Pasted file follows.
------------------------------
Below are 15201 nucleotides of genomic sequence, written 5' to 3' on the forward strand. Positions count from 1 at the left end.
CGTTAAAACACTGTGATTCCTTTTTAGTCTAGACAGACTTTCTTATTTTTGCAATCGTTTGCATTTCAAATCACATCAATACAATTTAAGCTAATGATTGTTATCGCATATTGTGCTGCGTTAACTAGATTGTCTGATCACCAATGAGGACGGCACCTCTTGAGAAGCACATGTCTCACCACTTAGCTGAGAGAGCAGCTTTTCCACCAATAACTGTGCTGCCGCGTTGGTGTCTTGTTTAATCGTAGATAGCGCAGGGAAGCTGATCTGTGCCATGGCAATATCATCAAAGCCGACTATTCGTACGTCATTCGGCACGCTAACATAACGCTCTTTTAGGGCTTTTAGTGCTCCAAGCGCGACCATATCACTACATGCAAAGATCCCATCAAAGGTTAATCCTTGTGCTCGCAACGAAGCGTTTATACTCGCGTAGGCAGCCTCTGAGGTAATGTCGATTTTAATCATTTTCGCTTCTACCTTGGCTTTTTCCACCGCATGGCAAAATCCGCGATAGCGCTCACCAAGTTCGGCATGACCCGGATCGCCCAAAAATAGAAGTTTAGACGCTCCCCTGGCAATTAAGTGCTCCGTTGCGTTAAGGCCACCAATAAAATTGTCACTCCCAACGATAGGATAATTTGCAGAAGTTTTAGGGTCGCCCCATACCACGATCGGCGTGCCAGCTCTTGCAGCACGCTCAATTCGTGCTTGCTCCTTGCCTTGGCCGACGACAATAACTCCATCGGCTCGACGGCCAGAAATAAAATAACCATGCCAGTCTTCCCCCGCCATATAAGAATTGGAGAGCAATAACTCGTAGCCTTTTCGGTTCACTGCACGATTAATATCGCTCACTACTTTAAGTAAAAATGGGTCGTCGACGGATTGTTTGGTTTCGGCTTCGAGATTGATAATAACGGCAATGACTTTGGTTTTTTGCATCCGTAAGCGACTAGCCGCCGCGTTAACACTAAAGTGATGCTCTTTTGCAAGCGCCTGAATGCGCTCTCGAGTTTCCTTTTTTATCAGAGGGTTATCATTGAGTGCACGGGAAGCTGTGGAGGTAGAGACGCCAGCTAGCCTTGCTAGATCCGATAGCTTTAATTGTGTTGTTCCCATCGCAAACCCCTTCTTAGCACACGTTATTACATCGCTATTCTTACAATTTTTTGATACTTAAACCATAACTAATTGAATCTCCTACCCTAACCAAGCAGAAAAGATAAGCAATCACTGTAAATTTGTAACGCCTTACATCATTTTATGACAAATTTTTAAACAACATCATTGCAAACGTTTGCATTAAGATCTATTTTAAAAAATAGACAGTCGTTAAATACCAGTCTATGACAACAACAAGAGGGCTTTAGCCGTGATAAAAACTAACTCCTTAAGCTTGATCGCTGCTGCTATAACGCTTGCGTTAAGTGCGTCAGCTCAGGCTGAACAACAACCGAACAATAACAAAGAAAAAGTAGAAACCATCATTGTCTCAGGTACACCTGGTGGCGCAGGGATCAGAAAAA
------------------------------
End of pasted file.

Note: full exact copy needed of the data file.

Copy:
Below are 15201 nucleotides of genomic sequence, written 5' to 3' on the forward strand. Positions count from 1 at the left end.
CGTTAAAACACTGTGATTCCTTTTTAGTCTAGACAGACTTTCTTATTTTTGCAATCGTTTGCATTTCAAATCACATCAATACAATTTAAGCTAATGATTGTTATCGCATATTGTGCTGCGTTAACTAGATTGTCTGATCACCAATGAGGACGGCACCTCTTGAGAAGCACATGTCTCACCACTTAGCTGAGAGAGCAGCTTTTCCACCAATAACTGTGCTGCCGCGTTGGTGTCTTGTTTAATCGTAGATAGCGCAGGGAAGCTGATCTGTGCCATGGCAATATCATCAAAGCCGACTATTCGTACGTCATTCGGCACGCTAACATAACGCTCTTTTAGGGCTTTTAGTGCTCCAAGCGCGACCATATCACTACATGCAAAGATCCCATCAAAGGTTAATCCTTGTGCTCGCAACGAAGCGTTTATACTCGCGTAGGCAGCCTCTGAGGTAATGTCGATTTTAATCATTTTCGCTTCTACCTTGGCTTTTTCCACCGCATGGCAAAATCCGCGATAGCGCTCACCAAGTTCGGCATGACCCGGATCGCCCAAAAATAGAAGTTTAGACGCTCCCCTGGCAATTAAGTGCTCCGTTGCGTTAAGGCCACCAATAAAATTGTCACTCCCAACGATAGGATAATTTGCAGAAGTTTTAGGGTCGCCCCATACCACGATCGGCGTGCCAGCTCTTGCAGCACGCTCAATTCGTGCTTGCTCCTTGCCTTGGCCGACGACAATAACTCCATCGGCTCGACGGCCAGAAATAAAATAACCATGCCAGTCTTCCCCCGCCATATAAGAATTGGAGAGCAATAACTCGTAGCCTTTTCGGTTCACTGCACGATTAATATCGCTCACTACTTTAAGTAAAAATGGGTCGTCGACGGATTGTTTGGTTTCGGCTTCGAGATTGATAATAACGGCAATGACTTTGGTTTTTTGCATCCGTAAGCGACTAGCCGCCGCGTTAACACTAAAGTGATGCTCTTTTGCAAGCGCCTGAATGCGCTCTCGAGTTTCCTTTTTTATCAGAGGGTTATCATTGAGTGCACGGGAAGCTGTGGAGGTAGAGACGCCAGCTAGCCTTGCTAGATCCGATAGCTTTAATTGTGTTGTTCCCATCGCAAACCCCTTCTTAGCACACGTTATTACATCGCTATTCTTACAATTTTTTGATACTTAAACCATAACTAATTGAATCTCCTACCCTAACCAAGCAGAAAAGATAAGCAATCACTGTAAATTTGTAACGCCTTACATCATTTTATGACAAATTTTTAAACAACATCATTGCAAACGTTTGCATTAAGATCTATTTTAAAAAATAGACAGTCGTTAAATACCAGTCTATGACAACAACAAGAGGGCTTTAGCCGTGATAAAAACTAACTCCTTAAGCTTGATCGCTGCTGCTATAACGCTTGCGTTAAGTGCGTCAGCTCAGGCTGAACAACAACCGAACAATAACAAAGAAAAAGTAGAAACCATCATTGTCTCAGGTACACCTGGTGGCGCAGGGATCAGAAAAA